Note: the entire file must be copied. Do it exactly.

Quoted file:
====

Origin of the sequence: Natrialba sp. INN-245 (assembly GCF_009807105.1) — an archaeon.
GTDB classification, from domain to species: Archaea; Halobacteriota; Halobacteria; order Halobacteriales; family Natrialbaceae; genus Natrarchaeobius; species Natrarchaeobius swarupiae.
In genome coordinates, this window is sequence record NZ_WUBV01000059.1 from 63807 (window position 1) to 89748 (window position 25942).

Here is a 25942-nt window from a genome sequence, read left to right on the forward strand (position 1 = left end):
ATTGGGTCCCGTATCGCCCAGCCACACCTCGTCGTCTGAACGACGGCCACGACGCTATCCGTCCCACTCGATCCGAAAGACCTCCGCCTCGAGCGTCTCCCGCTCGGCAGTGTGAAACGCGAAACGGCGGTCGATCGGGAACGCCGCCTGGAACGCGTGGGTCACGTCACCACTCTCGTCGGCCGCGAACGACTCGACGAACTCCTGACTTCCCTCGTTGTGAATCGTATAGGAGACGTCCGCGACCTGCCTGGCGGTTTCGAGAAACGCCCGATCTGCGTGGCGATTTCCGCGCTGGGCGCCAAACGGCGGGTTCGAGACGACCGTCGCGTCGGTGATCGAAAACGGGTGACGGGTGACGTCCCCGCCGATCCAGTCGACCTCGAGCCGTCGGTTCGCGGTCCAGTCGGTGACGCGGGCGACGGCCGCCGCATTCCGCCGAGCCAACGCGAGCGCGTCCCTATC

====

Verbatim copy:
Origin of the sequence: Natrialba sp. INN-245 (assembly GCF_009807105.1) — an archaeon.
GTDB classification, from domain to species: Archaea; Halobacteriota; Halobacteria; order Halobacteriales; family Natrialbaceae; genus Natrarchaeobius; species Natrarchaeobius swarupiae.
In genome coordinates, this window is sequence record NZ_WUBV01000059.1 from 63807 (window position 1) to 89748 (window position 25942).

Here is a 25942-nt window from a genome sequence, read left to right on the forward strand (position 1 = left end):
ATTGGGTCCCGTATCGCCCAGCCACACCTCGTCGTCTGAACGACGGCCACGACGCTATCCGTCCCACTCGATCCGAAAGACCTCCGCCTCGAGCGTCTCCCGCTCGGCAGTGTGAAACGCGAAACGGCGGTCGATCGGGAACGCCGCCTGGAACGCGTGGGTCACGTCACCACTCTCGTCGGCCGCGAACGACTCGACGAACTCCTGACTTCCCTCGTTGTGAATCGTATAGGAGACGTCCGCGACCTGCCTGGCGGTTTCGAGAAACGCCCGATCTGCGTGGCGATTTCCGCGCTGGGCGCCAAACGGCGGGTTCGAGACGACCGTCGCGTCGGTGATCGAAAACGGGTGACGGGTGACGTCCCCGCCGATCCAGTCGACCTCGAGCCGTCGGTTCGCGGTCCAGTCGGTGACGCGGGCGACGGCCGCCGCATTCCGCCGAGCCAACGCGAGCGCGTCCCTATC